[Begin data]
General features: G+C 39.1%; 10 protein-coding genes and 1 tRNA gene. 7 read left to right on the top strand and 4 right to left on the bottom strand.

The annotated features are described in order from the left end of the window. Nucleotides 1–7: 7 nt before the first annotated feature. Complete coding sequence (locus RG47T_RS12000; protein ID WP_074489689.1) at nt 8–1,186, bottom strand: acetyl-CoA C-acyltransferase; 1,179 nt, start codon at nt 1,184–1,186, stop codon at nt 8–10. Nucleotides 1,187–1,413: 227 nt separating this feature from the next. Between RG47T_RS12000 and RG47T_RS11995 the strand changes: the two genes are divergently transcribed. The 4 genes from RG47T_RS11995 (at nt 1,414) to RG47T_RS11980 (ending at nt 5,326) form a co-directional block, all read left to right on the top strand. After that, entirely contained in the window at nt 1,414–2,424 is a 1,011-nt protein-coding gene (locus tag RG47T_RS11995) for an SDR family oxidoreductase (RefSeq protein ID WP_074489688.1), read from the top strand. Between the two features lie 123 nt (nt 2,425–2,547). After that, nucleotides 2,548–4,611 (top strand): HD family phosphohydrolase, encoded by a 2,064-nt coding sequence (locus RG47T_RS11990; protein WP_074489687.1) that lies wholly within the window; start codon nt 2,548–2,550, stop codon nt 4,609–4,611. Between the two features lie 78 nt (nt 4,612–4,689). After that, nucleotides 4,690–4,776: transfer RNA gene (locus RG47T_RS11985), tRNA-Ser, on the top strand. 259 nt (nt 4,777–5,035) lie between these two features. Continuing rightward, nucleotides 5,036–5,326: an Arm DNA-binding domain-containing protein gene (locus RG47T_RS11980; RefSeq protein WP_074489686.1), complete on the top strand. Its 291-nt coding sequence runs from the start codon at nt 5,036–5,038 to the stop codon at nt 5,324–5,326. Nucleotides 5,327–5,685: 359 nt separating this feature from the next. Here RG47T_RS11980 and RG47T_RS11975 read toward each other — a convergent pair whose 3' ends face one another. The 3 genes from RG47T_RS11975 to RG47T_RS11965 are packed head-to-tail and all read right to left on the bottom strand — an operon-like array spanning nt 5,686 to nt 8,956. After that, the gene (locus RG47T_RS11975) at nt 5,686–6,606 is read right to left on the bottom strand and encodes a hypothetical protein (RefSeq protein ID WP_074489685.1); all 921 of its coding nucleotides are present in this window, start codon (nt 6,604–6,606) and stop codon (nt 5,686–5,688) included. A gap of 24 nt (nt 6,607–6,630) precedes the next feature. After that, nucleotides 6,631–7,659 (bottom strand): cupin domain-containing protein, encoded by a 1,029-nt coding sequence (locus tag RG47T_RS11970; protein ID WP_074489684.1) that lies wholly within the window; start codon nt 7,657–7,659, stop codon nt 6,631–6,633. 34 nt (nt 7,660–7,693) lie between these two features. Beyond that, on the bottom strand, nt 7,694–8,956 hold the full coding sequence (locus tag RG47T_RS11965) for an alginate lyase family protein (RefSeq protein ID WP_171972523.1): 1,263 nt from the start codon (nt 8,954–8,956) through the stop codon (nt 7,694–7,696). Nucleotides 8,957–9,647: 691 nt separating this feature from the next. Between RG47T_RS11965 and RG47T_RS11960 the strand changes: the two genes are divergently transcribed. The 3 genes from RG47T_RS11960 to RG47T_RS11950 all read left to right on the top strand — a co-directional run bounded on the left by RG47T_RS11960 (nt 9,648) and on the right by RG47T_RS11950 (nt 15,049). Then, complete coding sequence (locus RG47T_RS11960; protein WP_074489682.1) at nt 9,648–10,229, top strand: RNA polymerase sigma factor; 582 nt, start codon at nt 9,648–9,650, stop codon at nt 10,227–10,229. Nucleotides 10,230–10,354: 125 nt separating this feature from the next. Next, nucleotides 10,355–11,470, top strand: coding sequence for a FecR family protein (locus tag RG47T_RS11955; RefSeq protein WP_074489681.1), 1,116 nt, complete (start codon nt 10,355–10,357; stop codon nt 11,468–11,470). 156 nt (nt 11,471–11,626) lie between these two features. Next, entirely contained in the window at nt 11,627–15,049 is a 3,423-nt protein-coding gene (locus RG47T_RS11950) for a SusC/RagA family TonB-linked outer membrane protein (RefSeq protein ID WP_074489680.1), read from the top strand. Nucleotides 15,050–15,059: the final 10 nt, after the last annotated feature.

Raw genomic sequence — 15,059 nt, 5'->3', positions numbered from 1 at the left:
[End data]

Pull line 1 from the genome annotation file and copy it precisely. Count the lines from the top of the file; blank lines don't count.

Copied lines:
General features: G+C 39.1%; 10 protein-coding genes and 1 tRNA gene. 7 read left to right on the top strand and 4 right to left on the bottom strand.